On Thursday night, the Royals beat the Angels 7-2. It was the Royals’ fifth win in a row, brought their record to 31-34 and leaves them four games out of first place in the American League Central.
Fortunately, nobody is running away with the division, so every AL Central team has a chance.
If the Royals are going to avoid a yard sale, they need to get back in the race. And after a horrible start in April, that means going on some kind of winning streak to make up for stumbling out of the starting gate.
If you’re a Royals fan, this might be what you’ve been waiting for.
Never miss a local story.
Why the triple is the hardest part of the cycle
Thursday night Alex Gordon went 3 for 5 — a single, a double and a home run — and finished the evening a triple shy of hitting for the cycle.
Every time someone hits for the cycle, or even comes close, someone is bound to say the triple is the hardest part of the feat; that’s because triples are rare and there’s a logical reason for that. (If you already know the reason, feel free to skip ahead, but if you do you might miss any jokes I make along the way.)
So where were we?
Oh, yeah, triples are rare.
As of this morning the Royals have 542 hits: 357 singles, 100 doubles, 79 home runs, but only six triples. Here’s why: you can single to any part of the field, find a gap and you can double to left or right, but to hit a triple you almost always have to hit it to right field.
If a right fielder has to go to the wall to pick up a baseball, he’s a long way from third base and that gives a runner time to take that extra 90 feet. A left fielder picking a ball up at the wall has a much shorter throw to third.
(OK, my bad…there weren’t any jokes in that section, so I owe you one.)
How good base running scores more runs
As fans, we pay a lot of attention to hitting and pitching, some attention to defense and almost no attention to base running. But good base running is how a team gets the most out of whatever hits they have.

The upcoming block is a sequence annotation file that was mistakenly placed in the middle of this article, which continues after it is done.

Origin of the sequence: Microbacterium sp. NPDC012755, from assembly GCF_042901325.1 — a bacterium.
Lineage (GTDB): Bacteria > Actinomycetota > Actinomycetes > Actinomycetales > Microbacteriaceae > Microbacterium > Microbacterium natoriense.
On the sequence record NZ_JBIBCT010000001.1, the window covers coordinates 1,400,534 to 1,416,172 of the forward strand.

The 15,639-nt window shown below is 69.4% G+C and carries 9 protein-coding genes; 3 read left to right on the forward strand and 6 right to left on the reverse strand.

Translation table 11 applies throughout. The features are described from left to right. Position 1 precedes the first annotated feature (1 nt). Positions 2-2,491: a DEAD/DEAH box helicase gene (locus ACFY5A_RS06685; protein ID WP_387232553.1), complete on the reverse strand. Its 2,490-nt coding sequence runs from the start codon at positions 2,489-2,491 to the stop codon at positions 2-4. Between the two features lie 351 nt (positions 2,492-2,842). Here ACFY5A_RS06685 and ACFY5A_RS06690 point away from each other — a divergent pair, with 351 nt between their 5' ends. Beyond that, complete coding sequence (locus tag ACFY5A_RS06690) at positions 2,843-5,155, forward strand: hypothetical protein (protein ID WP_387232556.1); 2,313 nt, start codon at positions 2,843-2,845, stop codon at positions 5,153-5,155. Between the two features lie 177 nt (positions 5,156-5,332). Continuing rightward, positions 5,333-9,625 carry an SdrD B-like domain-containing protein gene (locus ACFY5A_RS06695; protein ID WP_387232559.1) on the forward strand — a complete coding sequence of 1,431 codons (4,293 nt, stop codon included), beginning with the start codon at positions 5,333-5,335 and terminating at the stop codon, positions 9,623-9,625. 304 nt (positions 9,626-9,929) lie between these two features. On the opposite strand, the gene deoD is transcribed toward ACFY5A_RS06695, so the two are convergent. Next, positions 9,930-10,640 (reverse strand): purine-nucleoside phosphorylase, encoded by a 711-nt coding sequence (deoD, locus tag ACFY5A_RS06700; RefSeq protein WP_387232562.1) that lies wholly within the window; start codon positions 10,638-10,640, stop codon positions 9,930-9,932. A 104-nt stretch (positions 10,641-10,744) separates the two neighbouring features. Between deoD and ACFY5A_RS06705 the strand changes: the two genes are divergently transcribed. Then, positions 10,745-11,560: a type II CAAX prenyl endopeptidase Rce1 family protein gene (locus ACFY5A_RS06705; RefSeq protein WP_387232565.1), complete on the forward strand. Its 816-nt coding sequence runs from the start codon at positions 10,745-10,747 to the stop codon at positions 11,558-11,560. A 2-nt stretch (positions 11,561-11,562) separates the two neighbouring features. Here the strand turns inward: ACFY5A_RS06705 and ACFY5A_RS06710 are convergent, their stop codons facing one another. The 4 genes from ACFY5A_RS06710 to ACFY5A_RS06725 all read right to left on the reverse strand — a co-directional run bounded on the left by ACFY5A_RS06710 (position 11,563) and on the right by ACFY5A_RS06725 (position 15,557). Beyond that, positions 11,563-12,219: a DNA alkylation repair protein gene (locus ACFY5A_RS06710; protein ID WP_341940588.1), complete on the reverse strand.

Thursday night provided a perfect example of good base running and it was provided by one of the slowest guys on the team:
In the seventh inning, with Eric Hosmer on third and Salvador Perez on second, Mike Moustakas singled to right-center field. There were no outs and, in that situation, base runners and base coaches are usually cautious. Why get a guy thrown out at the plate when first and third with no outs is still a pretty good spot to be in?
But the player who picked up Moustakas’ groundball — Angels center fielder, Cameron Maybin — was moving sideways, into the right-center gap.
When an outfielder is moving toward the infield as he fields the ball, he’ll get off a good throw; when an outfielder is moving sideways his throw will be flat-footed and won’t have much on it.
So even though there were no outs and Perez had to hesitate to make sure the ball got through the infield, he made the turn at third and scored standing up.
After a mound visit, look fastball
Earlier in that seventh inning, the Angels changed pitchers and Eric Hosmer ambushed the first pitch Jose Alvarez threw. Hosmer narrowly missed hitting a home run and had to settle for a double — but it reminded me of a good piece of hitting advice.
After a mound visit, look fastball.
Coaches usually leave the pitching mound with some last-second advice about being aggressive and throwing strikes, and, for most pitchers, that means throwing a fastball and smart hitters look for it.
Why postgame interviews can be less than informative
Once a game is over the people who played it want to go home.
For a 7:15 game, players might show up around 1 p.m. to do early work, look at video or read scouting reports, so if a game ends at 10:30 p.m., those players have already had a long day.
So when they get asked about the game, players will often resort to clichés and emotional explanations; the team is clicking right now, our confidence is high, and so on. That’s because the real explanation is often complicated and at that point in the evening nobody — and that often includes the reporter who asked the question — wants to get into all that. The players want to go home and the reporters need to write their stories.
I was reminded of that when Angels manager Mike Scioscia gave a real answer when asked about pitcher Ricky Nolasco.
Scioscia said it was pretty simple: Nolasco couldn’t command the ball.
The Angels pitcher couldn’t find a consistent release point and that resulted in him having a hard time pitching to the glove side of the plate. Pitches that were supposed to be away to right-handed hitters and in to left-handed hitters were leaking back over the heart of the plate. That’s how you give up 10 hits and five runs in six innings.
Nolasco’s problem was not emotional, it was mechanical.
When a manager or player answers a question with real information, it’s usually worth hearing.
It’s Ian Kennedy (0-6, 5.40 ERA) against Jesse Chavez (5-6, 5.06 ERA). It’s another late one, so grab some Folgers and enjoy the game.
We can all sleep in Saturday.